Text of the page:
Nobody In WCW Wanted To Do Thunder, But Ted Turner Did

WCW did so well in 1997 with Nitro that the company added Thunder to the schedule in 1998. The two-hour show aired Thursdays on TBS and after starting off as important, quickly tailed into a punchline by fans, critics, and even some wrestlers. 

Speaking on 83 Weeks with Conrad Thompson, Eric Bischoff revealed Ted Turner was the man who wanted to bring Thunder to life despite the red flags. 

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"It's important for people to understand that, I didn't want to do this show," said Bischoff. "Harvey Schiller didn't want to do this show. Brad Siegel didn't want to do this show. The only people that wanted to do this show would be Ted Turner, he was determined to put it on, and Bill Burke. Bill wanted to do the show because -- Bill came out and said, 'TBS cannot pay for it.' This was a perfect storm, January 1998. 1997 was a blowout success, huge success for WCW and Turner Broadcasting and TNT. Things were going so well for us, but you had the AOL/Time Warner merger on the horizon and there was this huge internal commitment to improve everybody's bottom line. Everybody across the board at Turner, not just WCW, is gutting their cost, trying to reduce expenses as low as they could possibly be to show the large EBITDA they could, Ted comes along and goes, 'I want you to do this two-hour show on TBS.' Bill Burke, smart guy, immediately said, 'We can't afford it. Our budgets are set.' Nobody wanted to pay for it. It wasn't just the cost of producing the show, which was in the area of of $350,000 to $450,000 an episode as just hard cost, not including talent. Ultimately, WCW had to pay for the show to put on Turner Broadcasting. That's what really gutted us. More than anything else. More than bad booking, the Finger Poke of Doom, guaranteed contracts."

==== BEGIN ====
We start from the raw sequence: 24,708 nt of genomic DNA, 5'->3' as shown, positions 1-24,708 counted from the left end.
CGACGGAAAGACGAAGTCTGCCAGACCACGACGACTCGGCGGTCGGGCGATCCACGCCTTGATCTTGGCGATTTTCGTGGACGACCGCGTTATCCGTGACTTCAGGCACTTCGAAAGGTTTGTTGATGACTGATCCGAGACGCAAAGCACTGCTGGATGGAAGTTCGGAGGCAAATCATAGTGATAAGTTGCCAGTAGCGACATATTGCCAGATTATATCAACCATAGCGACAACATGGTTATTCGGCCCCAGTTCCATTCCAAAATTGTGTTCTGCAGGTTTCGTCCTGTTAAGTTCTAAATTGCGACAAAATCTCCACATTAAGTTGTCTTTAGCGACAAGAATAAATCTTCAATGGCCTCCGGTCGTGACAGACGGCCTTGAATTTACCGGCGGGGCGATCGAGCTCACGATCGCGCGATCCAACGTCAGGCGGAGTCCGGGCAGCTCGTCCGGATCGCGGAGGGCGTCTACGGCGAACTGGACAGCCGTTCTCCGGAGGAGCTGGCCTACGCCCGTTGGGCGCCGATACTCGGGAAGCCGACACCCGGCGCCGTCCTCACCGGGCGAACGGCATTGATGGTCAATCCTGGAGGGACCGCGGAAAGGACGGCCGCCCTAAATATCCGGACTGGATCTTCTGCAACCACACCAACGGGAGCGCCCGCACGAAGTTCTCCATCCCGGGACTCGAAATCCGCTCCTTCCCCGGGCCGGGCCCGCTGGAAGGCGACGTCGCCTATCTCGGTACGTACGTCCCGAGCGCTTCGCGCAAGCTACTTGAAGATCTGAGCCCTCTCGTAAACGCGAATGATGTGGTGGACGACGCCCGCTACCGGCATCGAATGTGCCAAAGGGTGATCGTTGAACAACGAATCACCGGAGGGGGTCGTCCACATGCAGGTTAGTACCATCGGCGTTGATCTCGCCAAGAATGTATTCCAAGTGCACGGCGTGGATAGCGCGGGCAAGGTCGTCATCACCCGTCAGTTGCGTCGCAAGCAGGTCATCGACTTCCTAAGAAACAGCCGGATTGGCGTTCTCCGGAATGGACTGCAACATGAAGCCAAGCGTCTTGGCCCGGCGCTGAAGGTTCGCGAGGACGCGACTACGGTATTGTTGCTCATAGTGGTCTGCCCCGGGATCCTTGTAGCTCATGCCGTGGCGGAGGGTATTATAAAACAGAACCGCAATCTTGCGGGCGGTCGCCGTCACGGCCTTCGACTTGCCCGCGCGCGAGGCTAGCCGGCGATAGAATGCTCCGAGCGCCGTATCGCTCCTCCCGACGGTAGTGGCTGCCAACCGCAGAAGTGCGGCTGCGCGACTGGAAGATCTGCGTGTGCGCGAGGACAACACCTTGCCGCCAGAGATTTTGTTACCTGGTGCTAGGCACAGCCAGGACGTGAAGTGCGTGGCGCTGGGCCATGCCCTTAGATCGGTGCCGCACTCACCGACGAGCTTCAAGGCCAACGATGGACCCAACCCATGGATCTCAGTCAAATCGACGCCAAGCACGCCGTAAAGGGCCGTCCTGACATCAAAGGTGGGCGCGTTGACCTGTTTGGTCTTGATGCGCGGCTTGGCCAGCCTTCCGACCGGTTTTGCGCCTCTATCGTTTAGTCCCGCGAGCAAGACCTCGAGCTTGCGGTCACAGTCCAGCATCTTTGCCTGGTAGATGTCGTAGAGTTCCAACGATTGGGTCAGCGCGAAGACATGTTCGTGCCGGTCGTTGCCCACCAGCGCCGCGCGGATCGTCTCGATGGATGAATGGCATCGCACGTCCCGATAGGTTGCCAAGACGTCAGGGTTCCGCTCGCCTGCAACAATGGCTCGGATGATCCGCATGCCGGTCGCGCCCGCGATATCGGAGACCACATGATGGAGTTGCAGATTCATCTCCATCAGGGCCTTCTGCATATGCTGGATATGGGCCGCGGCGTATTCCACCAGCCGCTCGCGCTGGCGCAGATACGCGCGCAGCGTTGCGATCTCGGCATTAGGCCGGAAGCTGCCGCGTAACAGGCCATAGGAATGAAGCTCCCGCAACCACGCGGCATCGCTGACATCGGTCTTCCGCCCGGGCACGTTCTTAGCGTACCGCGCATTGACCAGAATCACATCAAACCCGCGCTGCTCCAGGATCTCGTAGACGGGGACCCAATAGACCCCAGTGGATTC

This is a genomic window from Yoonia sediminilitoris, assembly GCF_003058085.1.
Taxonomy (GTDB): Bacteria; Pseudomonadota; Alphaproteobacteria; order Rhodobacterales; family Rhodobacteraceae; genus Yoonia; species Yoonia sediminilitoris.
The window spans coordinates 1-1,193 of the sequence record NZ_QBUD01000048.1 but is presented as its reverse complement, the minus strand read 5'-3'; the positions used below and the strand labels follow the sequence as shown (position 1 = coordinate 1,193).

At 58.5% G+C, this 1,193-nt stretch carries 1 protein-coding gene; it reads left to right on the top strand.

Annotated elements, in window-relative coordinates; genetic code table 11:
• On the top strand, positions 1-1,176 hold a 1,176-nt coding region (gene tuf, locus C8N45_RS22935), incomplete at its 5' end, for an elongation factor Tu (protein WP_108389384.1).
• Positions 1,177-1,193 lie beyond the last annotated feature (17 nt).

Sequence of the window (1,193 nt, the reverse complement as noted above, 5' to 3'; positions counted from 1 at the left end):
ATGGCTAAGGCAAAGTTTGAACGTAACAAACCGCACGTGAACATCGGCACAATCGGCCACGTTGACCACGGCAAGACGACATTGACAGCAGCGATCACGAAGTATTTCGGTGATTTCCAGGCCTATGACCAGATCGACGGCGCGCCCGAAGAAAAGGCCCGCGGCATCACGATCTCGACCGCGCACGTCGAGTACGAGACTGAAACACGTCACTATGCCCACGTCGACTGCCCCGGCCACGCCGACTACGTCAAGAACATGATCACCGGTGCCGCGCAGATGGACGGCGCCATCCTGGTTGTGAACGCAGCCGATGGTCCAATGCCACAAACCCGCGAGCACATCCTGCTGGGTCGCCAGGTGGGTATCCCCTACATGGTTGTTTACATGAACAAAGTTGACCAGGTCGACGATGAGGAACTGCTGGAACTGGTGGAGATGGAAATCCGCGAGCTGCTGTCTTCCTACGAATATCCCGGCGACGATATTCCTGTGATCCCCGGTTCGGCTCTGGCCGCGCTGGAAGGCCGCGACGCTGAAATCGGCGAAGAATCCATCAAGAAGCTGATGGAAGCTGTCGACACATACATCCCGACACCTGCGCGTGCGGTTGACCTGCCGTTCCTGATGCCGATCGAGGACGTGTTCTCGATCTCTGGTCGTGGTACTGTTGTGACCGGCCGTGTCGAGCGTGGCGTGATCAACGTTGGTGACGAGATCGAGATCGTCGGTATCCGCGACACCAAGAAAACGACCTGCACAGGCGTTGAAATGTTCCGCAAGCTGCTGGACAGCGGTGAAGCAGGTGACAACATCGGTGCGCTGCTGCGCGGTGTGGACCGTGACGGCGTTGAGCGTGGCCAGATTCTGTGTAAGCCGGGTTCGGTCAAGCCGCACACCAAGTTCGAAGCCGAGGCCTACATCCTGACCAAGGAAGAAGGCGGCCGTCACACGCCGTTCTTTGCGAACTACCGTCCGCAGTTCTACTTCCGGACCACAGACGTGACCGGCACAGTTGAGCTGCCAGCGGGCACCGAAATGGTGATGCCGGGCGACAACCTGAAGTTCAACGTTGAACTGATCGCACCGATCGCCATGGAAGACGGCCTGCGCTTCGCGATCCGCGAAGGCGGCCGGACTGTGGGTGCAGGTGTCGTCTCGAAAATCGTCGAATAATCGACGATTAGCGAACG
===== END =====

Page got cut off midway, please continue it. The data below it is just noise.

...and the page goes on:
Bischoff continued, revealing that President of Turner Entertainment Networks Brad Siegel knew the show was a bad idea, but could seemingly do nothing to convince Turner of such. 

"Brad was pissed because Brad was smart. He knew, if we put out a two-hour show on Thursday, it was going to dilute the Nitro show. You're just going to split the audience, maybe not 100%, but you're going to hurt your Monday night audience by having a second primetime show. And that's exactly what happened," he said. 

WCW Thunder lasted from January 8, 1998-February 9, 2000. All episodes of the program are available on WWE Network.

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